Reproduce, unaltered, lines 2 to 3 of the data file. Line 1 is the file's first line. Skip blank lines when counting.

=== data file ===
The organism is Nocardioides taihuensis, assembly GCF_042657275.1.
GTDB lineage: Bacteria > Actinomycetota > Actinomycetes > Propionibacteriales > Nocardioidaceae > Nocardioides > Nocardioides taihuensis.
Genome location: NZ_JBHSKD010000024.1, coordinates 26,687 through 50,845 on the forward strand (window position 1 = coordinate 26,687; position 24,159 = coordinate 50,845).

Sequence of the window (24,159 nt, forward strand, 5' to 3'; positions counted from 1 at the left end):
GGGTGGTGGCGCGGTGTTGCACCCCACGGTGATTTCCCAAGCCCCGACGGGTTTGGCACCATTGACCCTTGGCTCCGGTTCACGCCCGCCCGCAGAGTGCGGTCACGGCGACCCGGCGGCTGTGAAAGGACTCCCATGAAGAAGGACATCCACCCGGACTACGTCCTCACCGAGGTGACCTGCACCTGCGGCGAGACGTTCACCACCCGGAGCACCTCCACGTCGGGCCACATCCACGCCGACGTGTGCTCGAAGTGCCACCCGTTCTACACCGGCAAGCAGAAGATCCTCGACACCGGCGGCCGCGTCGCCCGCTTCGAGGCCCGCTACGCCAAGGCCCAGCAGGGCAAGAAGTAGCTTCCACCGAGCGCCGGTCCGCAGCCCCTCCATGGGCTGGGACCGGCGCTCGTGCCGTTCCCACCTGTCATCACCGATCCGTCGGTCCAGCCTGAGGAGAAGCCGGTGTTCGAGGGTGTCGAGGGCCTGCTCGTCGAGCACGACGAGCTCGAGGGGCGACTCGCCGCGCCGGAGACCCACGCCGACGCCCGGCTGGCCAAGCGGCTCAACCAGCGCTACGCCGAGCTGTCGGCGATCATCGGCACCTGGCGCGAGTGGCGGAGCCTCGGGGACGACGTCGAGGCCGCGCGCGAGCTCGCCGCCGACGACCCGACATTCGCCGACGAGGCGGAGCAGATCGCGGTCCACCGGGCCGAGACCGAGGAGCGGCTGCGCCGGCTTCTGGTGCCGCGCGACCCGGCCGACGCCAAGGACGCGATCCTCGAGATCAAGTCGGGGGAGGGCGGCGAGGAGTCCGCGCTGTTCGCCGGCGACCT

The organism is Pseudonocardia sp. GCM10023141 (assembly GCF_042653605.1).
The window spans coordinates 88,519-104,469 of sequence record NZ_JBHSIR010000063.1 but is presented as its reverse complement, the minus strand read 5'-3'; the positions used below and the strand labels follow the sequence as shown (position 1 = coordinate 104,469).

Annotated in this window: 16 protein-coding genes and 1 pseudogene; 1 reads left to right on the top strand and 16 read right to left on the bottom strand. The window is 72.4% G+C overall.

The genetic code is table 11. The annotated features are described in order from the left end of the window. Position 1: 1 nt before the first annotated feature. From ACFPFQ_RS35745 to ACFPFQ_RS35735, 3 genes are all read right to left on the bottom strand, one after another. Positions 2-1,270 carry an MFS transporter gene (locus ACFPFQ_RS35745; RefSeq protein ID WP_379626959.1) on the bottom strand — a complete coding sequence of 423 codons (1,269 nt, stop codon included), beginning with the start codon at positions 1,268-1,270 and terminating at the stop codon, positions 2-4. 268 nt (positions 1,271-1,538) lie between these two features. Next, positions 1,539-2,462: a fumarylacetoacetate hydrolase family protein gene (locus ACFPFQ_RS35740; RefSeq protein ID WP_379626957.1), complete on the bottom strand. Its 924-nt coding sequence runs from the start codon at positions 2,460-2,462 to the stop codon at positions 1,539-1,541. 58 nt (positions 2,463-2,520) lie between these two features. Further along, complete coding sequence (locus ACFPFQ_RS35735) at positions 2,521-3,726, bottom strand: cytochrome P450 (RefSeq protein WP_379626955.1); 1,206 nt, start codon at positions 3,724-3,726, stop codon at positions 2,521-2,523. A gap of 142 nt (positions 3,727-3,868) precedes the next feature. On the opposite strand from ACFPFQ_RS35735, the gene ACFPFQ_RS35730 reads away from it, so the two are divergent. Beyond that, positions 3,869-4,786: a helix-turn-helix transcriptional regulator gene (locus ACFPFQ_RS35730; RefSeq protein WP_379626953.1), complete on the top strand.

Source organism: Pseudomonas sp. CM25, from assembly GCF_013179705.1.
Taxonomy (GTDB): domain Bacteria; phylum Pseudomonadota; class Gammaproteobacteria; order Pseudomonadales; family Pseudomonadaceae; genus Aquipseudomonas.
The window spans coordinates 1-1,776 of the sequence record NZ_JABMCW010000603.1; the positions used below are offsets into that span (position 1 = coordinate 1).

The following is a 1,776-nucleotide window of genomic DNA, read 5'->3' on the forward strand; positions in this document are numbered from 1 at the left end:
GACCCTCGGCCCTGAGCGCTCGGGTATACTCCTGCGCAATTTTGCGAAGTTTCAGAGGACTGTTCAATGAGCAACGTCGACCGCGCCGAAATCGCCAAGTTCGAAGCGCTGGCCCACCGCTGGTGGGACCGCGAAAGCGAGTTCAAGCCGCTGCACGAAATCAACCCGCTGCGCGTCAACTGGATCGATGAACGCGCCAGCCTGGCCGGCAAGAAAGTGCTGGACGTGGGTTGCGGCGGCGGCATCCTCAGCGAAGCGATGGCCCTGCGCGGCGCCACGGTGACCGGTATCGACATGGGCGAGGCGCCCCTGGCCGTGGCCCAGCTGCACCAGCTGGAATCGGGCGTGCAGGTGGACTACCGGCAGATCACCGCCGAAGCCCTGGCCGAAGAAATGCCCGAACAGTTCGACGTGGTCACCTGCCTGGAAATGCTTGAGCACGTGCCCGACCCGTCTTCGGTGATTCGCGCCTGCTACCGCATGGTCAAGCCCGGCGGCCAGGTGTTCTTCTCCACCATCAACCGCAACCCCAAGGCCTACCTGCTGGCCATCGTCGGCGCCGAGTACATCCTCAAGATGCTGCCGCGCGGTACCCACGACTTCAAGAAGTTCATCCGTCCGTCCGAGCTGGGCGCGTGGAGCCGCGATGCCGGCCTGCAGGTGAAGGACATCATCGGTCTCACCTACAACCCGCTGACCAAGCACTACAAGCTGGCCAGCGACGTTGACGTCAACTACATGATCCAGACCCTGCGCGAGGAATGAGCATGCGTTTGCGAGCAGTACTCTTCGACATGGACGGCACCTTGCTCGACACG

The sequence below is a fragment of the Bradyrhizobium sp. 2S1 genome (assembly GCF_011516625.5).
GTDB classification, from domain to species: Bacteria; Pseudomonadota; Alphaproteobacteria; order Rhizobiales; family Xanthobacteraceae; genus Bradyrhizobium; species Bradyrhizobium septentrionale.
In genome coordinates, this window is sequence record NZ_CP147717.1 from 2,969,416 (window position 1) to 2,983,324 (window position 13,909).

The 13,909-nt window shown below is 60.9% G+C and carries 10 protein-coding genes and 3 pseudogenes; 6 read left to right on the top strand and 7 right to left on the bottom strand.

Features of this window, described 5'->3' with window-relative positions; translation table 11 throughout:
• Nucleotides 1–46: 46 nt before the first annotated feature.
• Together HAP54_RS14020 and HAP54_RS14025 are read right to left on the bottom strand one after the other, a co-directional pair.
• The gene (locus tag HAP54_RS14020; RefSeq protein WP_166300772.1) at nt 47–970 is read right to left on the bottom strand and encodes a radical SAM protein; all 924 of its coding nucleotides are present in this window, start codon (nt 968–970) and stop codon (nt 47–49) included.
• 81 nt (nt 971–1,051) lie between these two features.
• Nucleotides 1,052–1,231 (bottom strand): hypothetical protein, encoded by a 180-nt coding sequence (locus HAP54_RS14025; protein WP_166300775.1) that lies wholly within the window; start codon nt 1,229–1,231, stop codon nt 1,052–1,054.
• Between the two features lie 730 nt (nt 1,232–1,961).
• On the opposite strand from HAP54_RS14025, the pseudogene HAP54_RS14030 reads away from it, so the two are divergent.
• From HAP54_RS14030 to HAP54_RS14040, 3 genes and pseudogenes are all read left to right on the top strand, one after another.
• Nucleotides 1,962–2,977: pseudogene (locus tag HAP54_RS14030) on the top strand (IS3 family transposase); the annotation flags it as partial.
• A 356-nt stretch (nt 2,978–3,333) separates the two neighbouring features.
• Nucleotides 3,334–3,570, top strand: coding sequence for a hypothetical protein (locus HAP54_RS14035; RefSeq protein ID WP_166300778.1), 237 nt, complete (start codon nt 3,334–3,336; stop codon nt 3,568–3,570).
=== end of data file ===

GTDB lineage: Bacteria > Actinomycetota > Actinomycetes > Propionibacteriales > Nocardioidaceae > Nocardioides > Nocardioides taihuensis.
Genome location: NZ_JBHSKD010000024.1, coordinates 26,687 through 50,845 on the forward strand (window position 1 = coordinate 26,687; position 24,159 = coordinate 50,845).